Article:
Derived from the Old English word had meaning "heathland" and the Old English suffix -don meaning "hill"; hence, the "heathland hill" or the "heather-covered hill".... [more]
HADJArabic (Maghrebi)
From Arabic حاج (ḥājj) meaning "pilgrim", referring to the Islamic hajj to Mecca, Saudi Arabia (chiefly Maghrebi).
Derived from Arabic حَاجّ (ḥājj) meaning "pilgrim", a title given to Muslims who have completed the hajj pilgrimage to Mecca.
HAFERGerman, Jewish
Metonymic occupational name for a grower of or dealer in oats, from German Hafer "oats". Compare Haber. As a Jewish surname, it is in many cases ornamental.
HAFIDIArabic (Maghrebi)
From the given name Hafid, mainly found in Morocco.
Ha means "Fragrance,Aroma" and Ga means "Congratulations". It's mostly in the northeastern Japan, and most likely comes from the place name in Tochigi Prefecture.
Hebrew, shortened from haganah which means soldier
Reduced Anglicized form of Gaelic Ó hÁgáin "descendant of Ógán", a personal name from a diminutive of óg "young".
Reduced Anglicized form of Gaelic Ó hAodhagáin "descendant of Aodhagán", a personal name formed from a double diminutive of Aodh meaning "fire".
HAGELBERGGerman, Polish
Hagel means 'mountain' and berg means 'hail' or 'ice'.
HAGEMANDutch, Swedish
Dutch: topographic name for someone who lived by an enclosure, from Middle Dutch haghe ‘hedge’, ‘enclosure’ + man ‘man’. Respelling of German Hagemann. ... [more]
HAGEMANNGerman, Danish
1. German: topographic name for someone who lived by a hedge or enclosure, from Middle High German hac ‘enclosure’, ‘hedge’, Middle Low German hage + mann ‘man’. ... [more]
From Swedish hägg "hackberry, bird cherry ".
From the name Eigceartach, meaning "unjust."
Combination of Swedish hägg "bird cherry" and ström "stream, small river".
Hagi means "Bush Clover" and No means "Field, Plain, Wilderness". A notable bearer is Kosuke Hagino, a competitive swimmer.
Meaning "field of bush clovers", from 萩 (hagi) meaning "bush clover", and 原 (hara) meaning "field" or "meadow".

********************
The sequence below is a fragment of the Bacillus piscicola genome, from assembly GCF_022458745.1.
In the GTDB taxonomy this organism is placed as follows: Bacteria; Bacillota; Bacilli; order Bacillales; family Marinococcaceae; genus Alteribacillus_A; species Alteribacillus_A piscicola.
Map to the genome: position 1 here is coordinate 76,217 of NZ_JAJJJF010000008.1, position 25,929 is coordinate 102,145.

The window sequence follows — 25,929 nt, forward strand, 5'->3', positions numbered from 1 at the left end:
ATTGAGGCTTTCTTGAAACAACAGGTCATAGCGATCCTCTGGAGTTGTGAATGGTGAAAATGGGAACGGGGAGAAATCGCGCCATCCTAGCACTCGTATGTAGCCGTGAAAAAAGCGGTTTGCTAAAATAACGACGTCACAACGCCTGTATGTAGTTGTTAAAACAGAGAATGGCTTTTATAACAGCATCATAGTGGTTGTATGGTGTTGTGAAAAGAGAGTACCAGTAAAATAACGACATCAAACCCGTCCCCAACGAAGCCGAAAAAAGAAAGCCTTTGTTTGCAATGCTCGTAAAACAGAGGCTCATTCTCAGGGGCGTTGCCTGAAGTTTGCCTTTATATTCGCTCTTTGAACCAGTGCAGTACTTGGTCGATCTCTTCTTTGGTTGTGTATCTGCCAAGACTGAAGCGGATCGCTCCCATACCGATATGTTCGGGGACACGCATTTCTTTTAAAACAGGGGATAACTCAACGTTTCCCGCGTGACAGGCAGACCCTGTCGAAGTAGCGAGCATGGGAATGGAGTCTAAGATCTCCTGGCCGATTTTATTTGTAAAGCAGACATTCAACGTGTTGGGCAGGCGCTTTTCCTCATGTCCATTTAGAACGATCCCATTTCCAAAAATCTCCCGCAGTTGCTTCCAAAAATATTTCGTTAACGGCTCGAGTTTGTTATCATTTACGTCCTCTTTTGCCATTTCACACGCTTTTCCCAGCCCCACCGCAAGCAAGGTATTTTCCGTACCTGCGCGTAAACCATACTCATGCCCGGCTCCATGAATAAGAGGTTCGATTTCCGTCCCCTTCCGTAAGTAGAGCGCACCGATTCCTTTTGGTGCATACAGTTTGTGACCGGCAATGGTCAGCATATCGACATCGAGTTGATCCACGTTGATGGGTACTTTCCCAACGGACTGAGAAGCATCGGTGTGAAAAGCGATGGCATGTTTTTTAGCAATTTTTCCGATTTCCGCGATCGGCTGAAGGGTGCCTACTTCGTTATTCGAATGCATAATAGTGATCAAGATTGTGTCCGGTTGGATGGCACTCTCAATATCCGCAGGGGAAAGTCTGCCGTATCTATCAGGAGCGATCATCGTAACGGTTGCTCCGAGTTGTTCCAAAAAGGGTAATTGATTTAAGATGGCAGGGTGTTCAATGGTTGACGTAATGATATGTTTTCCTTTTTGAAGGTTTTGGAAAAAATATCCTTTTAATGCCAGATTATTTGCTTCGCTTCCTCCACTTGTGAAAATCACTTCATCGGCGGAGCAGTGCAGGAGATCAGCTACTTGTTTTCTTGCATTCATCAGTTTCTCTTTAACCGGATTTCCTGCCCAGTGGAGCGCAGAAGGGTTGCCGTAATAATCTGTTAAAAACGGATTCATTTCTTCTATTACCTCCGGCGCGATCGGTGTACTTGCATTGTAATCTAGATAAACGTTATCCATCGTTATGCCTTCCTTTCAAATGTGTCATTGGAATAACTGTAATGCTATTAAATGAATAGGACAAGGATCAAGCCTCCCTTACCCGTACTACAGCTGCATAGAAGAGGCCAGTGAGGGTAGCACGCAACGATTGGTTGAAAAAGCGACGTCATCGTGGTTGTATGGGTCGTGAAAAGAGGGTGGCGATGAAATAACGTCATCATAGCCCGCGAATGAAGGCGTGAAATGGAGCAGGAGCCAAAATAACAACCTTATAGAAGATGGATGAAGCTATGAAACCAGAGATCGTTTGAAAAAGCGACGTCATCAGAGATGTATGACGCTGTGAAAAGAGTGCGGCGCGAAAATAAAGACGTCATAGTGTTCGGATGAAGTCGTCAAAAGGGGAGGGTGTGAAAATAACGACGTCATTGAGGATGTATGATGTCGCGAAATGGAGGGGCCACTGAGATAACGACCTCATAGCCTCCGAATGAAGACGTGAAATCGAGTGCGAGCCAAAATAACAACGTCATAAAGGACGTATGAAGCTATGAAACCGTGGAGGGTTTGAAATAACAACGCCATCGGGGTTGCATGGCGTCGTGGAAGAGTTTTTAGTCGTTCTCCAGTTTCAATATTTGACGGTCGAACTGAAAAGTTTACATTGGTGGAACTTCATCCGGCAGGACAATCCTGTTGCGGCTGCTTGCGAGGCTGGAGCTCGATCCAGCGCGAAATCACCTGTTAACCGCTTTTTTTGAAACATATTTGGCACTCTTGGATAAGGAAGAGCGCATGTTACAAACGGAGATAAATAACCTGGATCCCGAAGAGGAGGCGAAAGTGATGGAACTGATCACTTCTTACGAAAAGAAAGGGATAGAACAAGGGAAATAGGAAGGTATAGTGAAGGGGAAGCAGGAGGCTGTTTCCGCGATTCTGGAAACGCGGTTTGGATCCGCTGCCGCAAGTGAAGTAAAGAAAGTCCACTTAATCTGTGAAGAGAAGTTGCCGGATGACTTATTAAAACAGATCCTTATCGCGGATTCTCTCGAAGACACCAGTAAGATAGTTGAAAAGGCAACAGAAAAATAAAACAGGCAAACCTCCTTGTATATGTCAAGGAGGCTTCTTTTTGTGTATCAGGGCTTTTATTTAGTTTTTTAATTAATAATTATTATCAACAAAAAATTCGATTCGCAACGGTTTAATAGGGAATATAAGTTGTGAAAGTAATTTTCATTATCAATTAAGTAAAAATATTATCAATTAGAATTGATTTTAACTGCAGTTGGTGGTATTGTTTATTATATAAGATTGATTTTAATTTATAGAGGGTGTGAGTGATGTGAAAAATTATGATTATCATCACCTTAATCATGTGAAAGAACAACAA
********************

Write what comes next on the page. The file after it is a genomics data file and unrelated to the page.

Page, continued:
Combination of Swedish hage "enclosure, garden" and ström "stream, small river".
Anglicized form of Swedish HAGSTRÖM.
Metonymic occupational name for a sealer of weights and measures, from Middle High German hāme ‘(standard) measure’.
Occupational name for a poultry farmer, from an agent derivative of Middle High German hane "rooster".
Habitational name for someone from any of several places called Hahn or Hag.
HAIDERUrdu, Sindhi, Punjabi, Arabic, Bengali
From the given name Haider.
HAILESScottish, English
Scottish habitational name from Hailes in Lothian, originally in East Lothian, named from the Middle English genitive or plural form of hall ‘hall’. ... [more]
Variant of Haim used by Sephardic Jews (influenced by French orthography).
From the given name Haim.
HAINEYScottish Gaelic, Irish, Scottish, English
(Celtic) A lost me devil village in Scotland; or one who came from Hanney island in Berkshire.
Probably a variant of Harefield, a habitational name from a place so named, for example the one Greater London or Harefield in Selling, Kent, which are both apparently named from Old English here ‘army’ + feld ‘open country’.
HAIZLIPEnglish (American)
American variant spelling of Scottish Hyslop.
HAJIMEJapanese (Rare)
From the given name HAJIME meaning "beginning". A notable bearer is Japanese singer Chitose Hajime.
Derived from Arabic حَاجِيّ‎ (ḥājiyy) meaning "(Muslim) pilgrim" combined with the Persian suffix زاده (-zâde) meaning "offspring".
Means "stonemason" from Arabic حَجَر (ḥajar) "stone, weight".
Means "son of HÅKAN".
Hakk is an Estonian surname meaning "stack".
From given name Heikki
HAKURYŪJapanese (Rare)
This surname combines 白 (haku, byaku, shira-, shiro, shiro.i) meaning "white" with 竜 (ryuu, ryou, rou, ise, tatsu) meaning "dragon, imperial" or 柳 (ryuu, yanagi) meaning "willow."... [more]